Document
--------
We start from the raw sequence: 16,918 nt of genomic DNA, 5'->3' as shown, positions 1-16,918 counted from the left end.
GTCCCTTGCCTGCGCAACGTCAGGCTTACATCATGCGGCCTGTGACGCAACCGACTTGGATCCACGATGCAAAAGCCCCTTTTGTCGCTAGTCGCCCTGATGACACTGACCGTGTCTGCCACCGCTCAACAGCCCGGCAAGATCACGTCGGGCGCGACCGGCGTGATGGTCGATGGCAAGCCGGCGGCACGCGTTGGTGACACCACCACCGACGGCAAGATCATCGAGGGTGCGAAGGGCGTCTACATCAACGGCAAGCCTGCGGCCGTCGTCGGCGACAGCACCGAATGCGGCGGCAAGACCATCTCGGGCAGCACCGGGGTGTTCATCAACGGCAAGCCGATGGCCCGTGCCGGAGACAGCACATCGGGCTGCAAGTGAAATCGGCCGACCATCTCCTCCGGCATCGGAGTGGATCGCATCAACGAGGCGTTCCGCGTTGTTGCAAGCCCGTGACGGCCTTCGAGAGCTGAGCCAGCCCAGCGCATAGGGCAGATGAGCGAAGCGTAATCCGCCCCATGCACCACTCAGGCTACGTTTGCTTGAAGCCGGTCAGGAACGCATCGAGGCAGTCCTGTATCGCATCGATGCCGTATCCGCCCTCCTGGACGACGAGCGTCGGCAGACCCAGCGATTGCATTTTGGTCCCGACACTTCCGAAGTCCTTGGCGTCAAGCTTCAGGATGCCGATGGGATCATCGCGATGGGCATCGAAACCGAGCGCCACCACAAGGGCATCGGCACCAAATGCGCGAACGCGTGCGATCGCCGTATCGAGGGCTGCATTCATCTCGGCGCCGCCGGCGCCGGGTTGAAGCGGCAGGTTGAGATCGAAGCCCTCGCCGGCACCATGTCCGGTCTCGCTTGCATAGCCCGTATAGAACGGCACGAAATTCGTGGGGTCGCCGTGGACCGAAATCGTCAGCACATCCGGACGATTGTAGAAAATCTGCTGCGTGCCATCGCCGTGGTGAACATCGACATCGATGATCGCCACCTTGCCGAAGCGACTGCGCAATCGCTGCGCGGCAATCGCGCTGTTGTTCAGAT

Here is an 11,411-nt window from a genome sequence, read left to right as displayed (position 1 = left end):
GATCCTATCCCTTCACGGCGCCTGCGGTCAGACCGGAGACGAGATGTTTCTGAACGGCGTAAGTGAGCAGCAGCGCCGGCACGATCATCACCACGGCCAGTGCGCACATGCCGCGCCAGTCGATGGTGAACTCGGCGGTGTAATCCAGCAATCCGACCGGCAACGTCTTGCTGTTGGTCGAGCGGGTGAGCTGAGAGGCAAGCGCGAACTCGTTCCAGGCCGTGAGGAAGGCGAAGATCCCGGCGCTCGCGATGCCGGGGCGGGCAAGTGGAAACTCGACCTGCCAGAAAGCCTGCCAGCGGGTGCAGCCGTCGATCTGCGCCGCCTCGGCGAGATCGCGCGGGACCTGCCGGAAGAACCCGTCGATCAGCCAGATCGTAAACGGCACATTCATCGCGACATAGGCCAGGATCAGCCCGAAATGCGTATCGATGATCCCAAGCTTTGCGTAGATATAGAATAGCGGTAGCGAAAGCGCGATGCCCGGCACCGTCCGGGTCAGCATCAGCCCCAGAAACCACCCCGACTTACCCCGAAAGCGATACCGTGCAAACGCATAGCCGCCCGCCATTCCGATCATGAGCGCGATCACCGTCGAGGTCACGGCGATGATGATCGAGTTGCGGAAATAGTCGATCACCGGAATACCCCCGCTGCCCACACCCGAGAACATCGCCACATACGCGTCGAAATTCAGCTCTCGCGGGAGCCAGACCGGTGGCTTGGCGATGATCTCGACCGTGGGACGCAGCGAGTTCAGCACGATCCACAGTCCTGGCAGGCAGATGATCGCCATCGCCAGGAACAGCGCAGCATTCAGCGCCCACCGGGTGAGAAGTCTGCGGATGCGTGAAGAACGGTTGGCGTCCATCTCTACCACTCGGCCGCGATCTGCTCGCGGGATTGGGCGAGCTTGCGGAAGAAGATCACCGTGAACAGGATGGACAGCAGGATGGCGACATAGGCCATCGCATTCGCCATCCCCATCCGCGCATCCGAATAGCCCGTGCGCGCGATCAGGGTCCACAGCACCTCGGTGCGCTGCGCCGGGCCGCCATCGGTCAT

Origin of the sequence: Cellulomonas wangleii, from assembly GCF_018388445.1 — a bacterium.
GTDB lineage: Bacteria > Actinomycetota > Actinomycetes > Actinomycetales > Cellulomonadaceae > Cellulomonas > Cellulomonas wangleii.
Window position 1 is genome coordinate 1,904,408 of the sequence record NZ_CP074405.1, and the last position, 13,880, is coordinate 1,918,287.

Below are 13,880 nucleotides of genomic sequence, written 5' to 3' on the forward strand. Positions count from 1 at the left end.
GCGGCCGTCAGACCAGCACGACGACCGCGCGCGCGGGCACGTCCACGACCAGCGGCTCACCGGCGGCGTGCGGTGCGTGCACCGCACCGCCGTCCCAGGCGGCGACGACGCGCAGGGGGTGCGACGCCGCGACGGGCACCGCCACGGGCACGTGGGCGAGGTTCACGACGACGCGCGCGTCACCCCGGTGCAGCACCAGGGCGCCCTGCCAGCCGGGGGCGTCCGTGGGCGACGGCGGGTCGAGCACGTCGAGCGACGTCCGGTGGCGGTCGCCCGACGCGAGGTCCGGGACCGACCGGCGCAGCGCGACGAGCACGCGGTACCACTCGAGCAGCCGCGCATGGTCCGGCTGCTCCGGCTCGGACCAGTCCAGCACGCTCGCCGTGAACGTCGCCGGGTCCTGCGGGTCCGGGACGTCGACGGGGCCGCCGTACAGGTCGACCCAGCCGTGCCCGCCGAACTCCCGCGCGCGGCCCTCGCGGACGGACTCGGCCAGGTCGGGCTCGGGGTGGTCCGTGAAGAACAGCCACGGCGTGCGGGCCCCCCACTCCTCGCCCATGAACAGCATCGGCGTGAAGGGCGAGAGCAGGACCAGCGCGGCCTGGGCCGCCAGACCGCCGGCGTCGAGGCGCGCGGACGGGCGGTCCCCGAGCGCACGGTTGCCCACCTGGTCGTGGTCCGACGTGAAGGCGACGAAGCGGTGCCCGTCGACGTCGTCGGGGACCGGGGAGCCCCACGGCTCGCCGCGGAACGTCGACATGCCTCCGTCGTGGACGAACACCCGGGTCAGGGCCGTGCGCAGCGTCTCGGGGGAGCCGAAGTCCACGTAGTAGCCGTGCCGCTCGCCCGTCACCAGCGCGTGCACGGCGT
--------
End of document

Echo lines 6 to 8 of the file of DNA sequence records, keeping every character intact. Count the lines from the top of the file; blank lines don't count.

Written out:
GTDB lineage: Bacteria > Actinomycetota > Actinomycetes > Actinomycetales > Cellulomonadaceae > Cellulomonas > Cellulomonas wangleii.
Window position 1 is genome coordinate 1,904,408 of the sequence record NZ_CP074405.1, and the last position, 13,880, is coordinate 1,918,287.

Below are 13,880 nucleotides of genomic sequence, written 5' to 3' on the forward strand. Positions count from 1 at the left end.